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From the minute you open the gates in the morning, it’s show time, and your waterpark is the star.

Everything must always look its best while ensuring the highest level of safety and security. But waterparks are complex, highly engineered structures and the moving water, chemicals, sunlight and people of varying sizes — all climbing, sliding, jumping and hanging — takes its toll.

To that end, it’s no mystery that good maintenance practices will extend a waterpark’s life. But what does an ideal maintenance program look like?

In general, maintenance programs include inspections and preventive strategies carried out in an organized fashion on a regular basis. Tasks might be daily, weekly or once a season.

However, to truly ensure that your waterpark maintains its structural integrity, operational safety and visual appeal for many years, you’ll want a more comprehensive preventive maintenance program that accounts for the fact that different water-play features have different maintenance requirements and includes protocols for the furniture, rafts, tubes, shade structures, and various other supplies and equipment necessary to keep things running.

Begin at the beginning

The best comprehensive preventive maintenance programs begin during the design and construction phase of the waterpark. Actively thinking about and planning the preventive maintenance program from the very beginning makes the job easier in the long run, and helps minimize costs.

During the design phase, material selection is perhaps the most critical factor in determining long-term maintenance requirements and costs. The key is to balance cost with appearance, strength and corrosion resistance.

At first it might be easy to gravitate toward stainless steel for structural strength and corrosion resistance; however, stainless steel prices have increased on average 15 percent since 2008. For that reason, galvanized mild steel and fiberglass remain the primary materials of choice for waterpark construction.

Protecting against corrosion also requires the proper preparation of the building materials. Metal welds should use zinc anode rods, and before finishing, all steel components should be sand-blasted clean. This ensures optimal and galvanization subsequent to paint bonding. Ultimately, when completed, the metal components should have four layers of protection — zinc galvanization, two primer paint layers and the theme paint — between it and the water.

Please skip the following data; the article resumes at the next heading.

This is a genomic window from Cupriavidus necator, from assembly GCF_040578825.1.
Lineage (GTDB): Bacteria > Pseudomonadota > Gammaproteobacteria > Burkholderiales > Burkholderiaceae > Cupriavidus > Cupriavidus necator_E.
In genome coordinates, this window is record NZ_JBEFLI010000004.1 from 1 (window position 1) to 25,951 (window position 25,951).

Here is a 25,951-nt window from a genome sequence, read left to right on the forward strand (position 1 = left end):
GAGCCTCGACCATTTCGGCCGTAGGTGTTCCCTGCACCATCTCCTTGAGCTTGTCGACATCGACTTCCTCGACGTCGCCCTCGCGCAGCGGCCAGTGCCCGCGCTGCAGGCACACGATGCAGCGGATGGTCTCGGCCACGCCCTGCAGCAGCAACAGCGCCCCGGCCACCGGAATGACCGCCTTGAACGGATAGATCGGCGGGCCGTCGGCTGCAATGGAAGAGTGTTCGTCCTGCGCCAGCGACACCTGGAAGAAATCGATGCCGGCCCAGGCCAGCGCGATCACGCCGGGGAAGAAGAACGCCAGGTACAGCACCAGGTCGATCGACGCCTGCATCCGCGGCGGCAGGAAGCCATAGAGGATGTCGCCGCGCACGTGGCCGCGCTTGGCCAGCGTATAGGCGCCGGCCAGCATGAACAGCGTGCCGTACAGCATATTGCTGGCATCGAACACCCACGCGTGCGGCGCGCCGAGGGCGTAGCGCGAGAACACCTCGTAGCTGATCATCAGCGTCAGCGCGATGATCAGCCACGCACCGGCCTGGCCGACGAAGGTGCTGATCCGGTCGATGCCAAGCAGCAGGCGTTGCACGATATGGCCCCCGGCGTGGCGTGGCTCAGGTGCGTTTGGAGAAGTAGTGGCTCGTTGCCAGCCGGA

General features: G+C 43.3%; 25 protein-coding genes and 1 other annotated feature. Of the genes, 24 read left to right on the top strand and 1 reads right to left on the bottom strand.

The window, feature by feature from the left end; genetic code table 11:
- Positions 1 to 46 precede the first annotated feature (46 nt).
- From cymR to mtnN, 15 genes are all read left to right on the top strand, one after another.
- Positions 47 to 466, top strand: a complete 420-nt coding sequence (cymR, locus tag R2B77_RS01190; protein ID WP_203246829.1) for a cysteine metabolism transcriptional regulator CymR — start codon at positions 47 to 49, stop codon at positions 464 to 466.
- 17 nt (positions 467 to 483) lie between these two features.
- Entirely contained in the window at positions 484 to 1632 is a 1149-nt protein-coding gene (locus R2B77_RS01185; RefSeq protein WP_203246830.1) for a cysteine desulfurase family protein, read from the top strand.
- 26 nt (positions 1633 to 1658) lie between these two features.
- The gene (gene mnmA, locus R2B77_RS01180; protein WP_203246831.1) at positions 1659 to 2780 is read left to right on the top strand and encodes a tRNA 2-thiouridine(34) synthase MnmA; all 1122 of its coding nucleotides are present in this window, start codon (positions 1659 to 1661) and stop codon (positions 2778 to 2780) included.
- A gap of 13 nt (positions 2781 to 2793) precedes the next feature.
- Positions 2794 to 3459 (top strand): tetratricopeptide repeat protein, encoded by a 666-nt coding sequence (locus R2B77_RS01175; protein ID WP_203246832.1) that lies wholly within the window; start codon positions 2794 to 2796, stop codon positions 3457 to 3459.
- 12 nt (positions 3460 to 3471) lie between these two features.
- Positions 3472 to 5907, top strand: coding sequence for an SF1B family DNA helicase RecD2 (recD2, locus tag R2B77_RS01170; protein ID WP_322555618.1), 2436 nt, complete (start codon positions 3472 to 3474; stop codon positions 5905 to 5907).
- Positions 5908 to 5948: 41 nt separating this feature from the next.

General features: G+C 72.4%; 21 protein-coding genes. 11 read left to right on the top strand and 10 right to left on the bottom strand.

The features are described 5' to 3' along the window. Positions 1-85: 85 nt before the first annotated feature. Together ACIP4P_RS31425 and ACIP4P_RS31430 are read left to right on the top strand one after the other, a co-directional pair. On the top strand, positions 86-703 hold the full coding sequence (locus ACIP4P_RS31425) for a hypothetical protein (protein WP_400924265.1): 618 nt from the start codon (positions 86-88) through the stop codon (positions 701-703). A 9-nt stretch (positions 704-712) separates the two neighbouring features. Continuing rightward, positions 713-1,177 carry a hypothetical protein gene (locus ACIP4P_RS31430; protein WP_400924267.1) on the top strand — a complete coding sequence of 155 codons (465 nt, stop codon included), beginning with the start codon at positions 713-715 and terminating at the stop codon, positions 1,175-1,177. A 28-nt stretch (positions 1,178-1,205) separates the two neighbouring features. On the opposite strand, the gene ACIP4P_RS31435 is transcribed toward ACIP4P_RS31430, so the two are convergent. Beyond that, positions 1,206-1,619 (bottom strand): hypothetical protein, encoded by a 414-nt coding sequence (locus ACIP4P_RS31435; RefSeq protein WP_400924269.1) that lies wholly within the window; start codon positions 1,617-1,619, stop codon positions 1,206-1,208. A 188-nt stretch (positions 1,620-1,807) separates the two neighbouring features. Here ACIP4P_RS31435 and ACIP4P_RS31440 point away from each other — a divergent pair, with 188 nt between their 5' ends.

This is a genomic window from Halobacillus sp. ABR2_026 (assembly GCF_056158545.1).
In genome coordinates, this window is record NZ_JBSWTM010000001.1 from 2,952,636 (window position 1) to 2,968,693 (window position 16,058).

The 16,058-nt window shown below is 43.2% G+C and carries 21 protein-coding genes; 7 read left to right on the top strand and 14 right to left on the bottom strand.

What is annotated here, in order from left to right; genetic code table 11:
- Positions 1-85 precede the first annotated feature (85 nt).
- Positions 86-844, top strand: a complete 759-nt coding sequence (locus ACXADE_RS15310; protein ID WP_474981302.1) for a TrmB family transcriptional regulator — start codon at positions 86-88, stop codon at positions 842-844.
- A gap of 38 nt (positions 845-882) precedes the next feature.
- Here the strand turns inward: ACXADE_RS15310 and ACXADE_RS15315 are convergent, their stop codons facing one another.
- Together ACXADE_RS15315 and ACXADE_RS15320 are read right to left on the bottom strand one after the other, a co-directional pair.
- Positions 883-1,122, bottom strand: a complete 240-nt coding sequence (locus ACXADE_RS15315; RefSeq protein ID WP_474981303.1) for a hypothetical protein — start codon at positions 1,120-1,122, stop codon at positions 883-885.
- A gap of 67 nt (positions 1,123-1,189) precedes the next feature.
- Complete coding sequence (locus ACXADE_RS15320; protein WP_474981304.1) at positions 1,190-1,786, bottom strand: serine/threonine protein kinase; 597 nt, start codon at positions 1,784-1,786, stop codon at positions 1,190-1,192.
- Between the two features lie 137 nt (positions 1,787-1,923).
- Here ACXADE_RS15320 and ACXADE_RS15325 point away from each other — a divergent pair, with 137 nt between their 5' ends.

Once equipment is ready to go, take care to avoid paint damage during construction. Chipped paint cannot protect against corrosion, so create a detailed site materials management plan to keep things organized.

That said, unfortunately, even those best-laid plans can’t prevent all paint damage, so establish a paint touch-up procedure from the start. Keep a log of paint damage. Using the assembly diagrams, indicate the component with the damage, the paint color and the type of damage — chip, scratch, thin spot, and the like. Once the structure is assembled, go back and touch up all paint damages. Make sure to use the same paint used by the manufacturer.

Make checklists

Methodical and thorough inspections are the key to effective preventive maintenance programs, and using detailed inspection checklists turns maintenance activities into preventive maintenance best practices.

Develop a detailed checklist specific to your waterpark and organize it by structure. Be sure to include the bathrooms, cabanas, locker rooms and other ancillary areas. These may be the first areas your guests experience and they are just as important as your water-play structures. If guests see messy or broken bathrooms, they’re going suspect the cleanliness of your water and may not come back.

Encourage feedback

Once you’ve established a checklist, use it for each inspection, and require the inspector and the maintenance director to sign off after completing the inspection. Store completed checklists in a logbook, updated for each year, and be sure to modify your list as necessary so it remains current.

With a comprehensive and all-inclusive routine inspections program in place, you and your staff will know the status of even a small issue, and you can quickly take care of it before it grows into a large catastrophe.

You might also want to set up a regular survey or feedback method for your

operating staff, including lifeguards, concessionaires and custodial workers. As they interact with the facility and guests each day, they will see and hear things you won’t, and can provide you with excellent insights.

Finally, it’s also a good idea to hire a consultant to do an independent audit once a year. Ideally, this should be done just after closing. The results of this inspection will be helpful for setting the maintenance budget for the next season.